So why spend time on trying to change individuals’ behavior when it is possible to develop ways to protect people within the constraints of their normal behavior?  Look at this: We know that many women take a daily birth control pill.  So what about a daily pill that a woman could take WITH her birth control that would also prevent HIV?  She doesn’t have to set a different alarm, or remember to do something else.  (A man could easily take the same pill, and there are many trials of this method – called PrEP – going on throughout the world.  Women are just better for this example because so many already take oral contraceptive pills and thus adding a pill wouldn’t change their daily routines.) 

Just like we know thousands of women take the Pill, we know that many of the thousands of individuals worldwide who engage in anal intercourse use lubricant, or clean out the rectum before sex.  Adding some kind of HIV fighting agent to the products that are already widely used turns regular lube into a microbicide.  It also means that we only have to convince people to use a different but very similar product, not to change their routine all together.  A miniscule effort compared to a total behavior 180.  It’s much more effective to get lube-users to switch to microbicides than to put condom use where condom use doesn’t already exist. 

But don’t worry, I’m not done with behavior modifications as a method of HIV prevention.  For some people, it can work - so we should stick with it!  But we need to protect EVERYONE from HIV infection, not just the people who are able to change their daily activities.  We desperately need to develop a more comprehensive toolkit that we can use to complement the behavior modification, and the condoms, and the PEP, and all the other methods of HIV prevention that are floating out there.  And the best way to get this toolkit full is to ask donors to fund the research, scientists to do the research, and everyone else to make sure that rectal microbicides become a reality.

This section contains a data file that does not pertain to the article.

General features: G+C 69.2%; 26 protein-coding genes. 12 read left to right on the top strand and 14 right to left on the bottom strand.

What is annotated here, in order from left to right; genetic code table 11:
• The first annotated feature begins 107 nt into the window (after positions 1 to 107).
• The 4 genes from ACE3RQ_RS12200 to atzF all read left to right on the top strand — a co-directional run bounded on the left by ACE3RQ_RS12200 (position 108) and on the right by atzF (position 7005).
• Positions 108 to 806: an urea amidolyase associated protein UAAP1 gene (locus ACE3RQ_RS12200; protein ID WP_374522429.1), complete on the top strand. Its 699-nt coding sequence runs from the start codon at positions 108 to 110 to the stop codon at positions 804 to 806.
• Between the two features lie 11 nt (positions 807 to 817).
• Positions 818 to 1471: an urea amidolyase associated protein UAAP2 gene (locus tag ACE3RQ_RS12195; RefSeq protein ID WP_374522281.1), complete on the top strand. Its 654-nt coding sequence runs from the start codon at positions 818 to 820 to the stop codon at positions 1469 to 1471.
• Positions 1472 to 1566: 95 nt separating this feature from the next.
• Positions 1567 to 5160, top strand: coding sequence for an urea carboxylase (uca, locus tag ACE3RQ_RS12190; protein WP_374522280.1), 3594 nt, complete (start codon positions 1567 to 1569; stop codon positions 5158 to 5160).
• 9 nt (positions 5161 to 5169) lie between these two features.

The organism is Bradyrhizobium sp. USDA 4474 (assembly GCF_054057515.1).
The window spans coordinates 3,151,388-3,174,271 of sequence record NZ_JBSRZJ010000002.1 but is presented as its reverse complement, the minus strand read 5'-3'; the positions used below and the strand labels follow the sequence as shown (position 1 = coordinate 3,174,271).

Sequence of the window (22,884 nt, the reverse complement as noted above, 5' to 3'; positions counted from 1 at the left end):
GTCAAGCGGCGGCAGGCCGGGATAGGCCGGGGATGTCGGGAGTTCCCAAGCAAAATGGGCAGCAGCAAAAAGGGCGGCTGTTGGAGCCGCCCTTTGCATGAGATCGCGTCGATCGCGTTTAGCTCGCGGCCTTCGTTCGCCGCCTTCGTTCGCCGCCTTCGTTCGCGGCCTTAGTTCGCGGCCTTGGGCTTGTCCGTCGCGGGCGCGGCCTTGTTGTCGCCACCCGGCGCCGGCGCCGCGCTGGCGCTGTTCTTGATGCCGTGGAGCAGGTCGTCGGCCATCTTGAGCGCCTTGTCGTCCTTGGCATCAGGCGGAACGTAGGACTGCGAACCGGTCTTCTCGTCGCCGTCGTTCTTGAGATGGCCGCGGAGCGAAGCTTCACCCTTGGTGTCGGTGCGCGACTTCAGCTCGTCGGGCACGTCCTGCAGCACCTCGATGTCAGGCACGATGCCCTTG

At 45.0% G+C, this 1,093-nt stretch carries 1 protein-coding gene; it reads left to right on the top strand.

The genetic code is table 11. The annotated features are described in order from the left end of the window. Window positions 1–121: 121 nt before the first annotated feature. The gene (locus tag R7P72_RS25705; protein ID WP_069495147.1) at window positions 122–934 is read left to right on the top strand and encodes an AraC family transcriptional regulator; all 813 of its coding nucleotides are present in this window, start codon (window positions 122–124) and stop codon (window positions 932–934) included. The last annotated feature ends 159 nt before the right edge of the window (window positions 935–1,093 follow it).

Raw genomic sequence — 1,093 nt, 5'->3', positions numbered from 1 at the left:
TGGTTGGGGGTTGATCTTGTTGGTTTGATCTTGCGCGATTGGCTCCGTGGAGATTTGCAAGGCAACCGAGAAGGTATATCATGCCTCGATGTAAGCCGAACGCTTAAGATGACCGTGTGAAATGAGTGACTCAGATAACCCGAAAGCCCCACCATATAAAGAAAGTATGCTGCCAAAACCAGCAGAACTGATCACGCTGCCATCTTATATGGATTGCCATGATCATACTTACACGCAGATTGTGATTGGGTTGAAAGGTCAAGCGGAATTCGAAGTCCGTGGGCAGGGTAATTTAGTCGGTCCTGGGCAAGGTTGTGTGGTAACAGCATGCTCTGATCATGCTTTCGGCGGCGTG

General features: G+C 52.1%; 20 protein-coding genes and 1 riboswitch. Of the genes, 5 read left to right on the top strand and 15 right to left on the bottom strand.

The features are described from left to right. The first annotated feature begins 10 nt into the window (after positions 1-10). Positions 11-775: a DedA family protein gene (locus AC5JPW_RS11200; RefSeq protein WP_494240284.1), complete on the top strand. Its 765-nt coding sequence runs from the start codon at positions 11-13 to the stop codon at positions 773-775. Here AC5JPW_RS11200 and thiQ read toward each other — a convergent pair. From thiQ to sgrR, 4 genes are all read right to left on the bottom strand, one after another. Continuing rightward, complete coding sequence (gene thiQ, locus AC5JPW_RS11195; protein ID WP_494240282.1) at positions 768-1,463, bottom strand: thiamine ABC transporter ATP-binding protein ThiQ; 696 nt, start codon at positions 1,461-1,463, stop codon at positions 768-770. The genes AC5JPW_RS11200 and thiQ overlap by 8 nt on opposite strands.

That’s where I – and you – come in as an advocate.  Advocacy is so very unbelievably important.  And it can be really easy too: read one article on microbicides every day, and tell someone what you read.  Engage your friend, family, coworkers in a conversation about how important it is to continue research on rectal microbicides and other types of HIV prevention.  Spreading the knowledge makes a big difference.  I’m sure you’ve heard never to underestimate the power of stupid people in large groups.  What about the power of informed, knowledgeable people in large groups?  I’d say if the analogy holds, things look good on our end.  Rectal microbicides aren’t too distant a reality if we really make an effort to ask for them. 

Hm, so maybe I should take my own advice and tell my co-workers about rectal microbicides.  In that case, I guess “Hi, my name is Becca and I’m a Rectal Microbicide Advocate” isn’t such a bad introduction after all!